Some Things We Learned From the 2011 French Open Men’s Final

1. As great as Roger Federer is, he’s also an absolute fucking head case.

As it stands right now, I’d argue vehemently that Federer is the greatest player of all time, despite his record against Nadal — he has 16 Grand Slams, including at least one of each major title, and a whole slew of records based on both longevity and brilliance. Maybe in a couple of years, Nadal will have a convincing case. Not yet. But for all his success and glory, Federer remains self-doubting and insecure at heart, particularly when he faces Nadal. He has a touch of Greg Norman to him.

From the opening toss yesterday, Federer came out playing spectacular tennis, winning points with both aggressive tactics and the kind of shot-making that is unique to the Swiss star. Nadal came out flat. The first set was Federer’s to lose, as he opened up a 5-2 lead. But after Federer gave away a set point on Nadal’s serve with a drop shot that missed the line by less than inch, you could see the physical manifestation of the doubt entering his mind. His body language changed. His face darkened. His confidence turned to fear. Federer suddenly remembered that he just doesn’t get to beat Rafael Nadal at Roland Garros. That’s not in the script.

Federer lost the match during the time between that botched set point and midway through the second set when he fell behind a break. He lost focus, sulking his way through unforced errors and losing the aggressive edge he employed so well earlier. Then, once Nadal built a comfortable lead, Federer loosened up and began to play well again — he knew deep inside that he wasn’t going to beat Nadal in a five-set match on clay; so in a sense, he then had nothing to lose.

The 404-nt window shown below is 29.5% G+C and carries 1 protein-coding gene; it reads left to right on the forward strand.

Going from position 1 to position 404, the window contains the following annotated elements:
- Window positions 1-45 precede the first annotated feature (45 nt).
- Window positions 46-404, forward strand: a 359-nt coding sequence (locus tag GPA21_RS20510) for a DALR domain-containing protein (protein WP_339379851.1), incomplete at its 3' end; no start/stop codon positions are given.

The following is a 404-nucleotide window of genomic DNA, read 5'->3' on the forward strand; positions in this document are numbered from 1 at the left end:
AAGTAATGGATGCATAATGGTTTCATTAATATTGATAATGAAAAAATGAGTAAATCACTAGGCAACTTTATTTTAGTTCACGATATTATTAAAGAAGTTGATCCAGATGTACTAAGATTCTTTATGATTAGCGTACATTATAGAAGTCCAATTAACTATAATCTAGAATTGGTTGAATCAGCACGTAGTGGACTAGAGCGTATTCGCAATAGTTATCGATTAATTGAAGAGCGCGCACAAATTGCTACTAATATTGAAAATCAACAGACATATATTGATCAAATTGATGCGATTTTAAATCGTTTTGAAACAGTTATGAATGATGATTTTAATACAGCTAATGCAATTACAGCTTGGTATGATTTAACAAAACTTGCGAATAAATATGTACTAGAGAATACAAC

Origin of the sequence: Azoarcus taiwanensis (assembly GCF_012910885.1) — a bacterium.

2. Conversely, Nadal is as mentally strong as he is physically gifted.

Most players, down 5-2 and a break/set point, would have folded in that first set. Nadal knew he didn’t need that set to win the whole thing. Even if he lost it, he’d still probably be the favorite to take the match and the championship. But when Federer missed that drop shot, Nadal saw an opening and bulled this way through it.

Nadal may struggle with his serve at times, or lose accuracy on his groundstrokes for a game or two at a time, but he never loses focus. If you’re going to beat Nadal, you have to fucking beat him outright — he’s not going to choke. And that’s why his record against Federer is what it is.

3. It’s irritating whenever Nadal does this:

Seriously, man: you’re 25 years old. That’s not cute or endearing anymore. It makes me think you’re into infantilization or something.

4. John McEnroe is the best television analyst in any sport.

He’s insightful, he’s funny, and he’s respectful of the moment. Most impressively, and most shockingly given what passes for analysis in the four major sports these days, McEnroe actually points out strategies and intricacies that even well-schooled viewers may not pick up on. The man’s a treasure.

5. French people love giant umbrellas.

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Filed under Sports Has AIDS, The Dilemma

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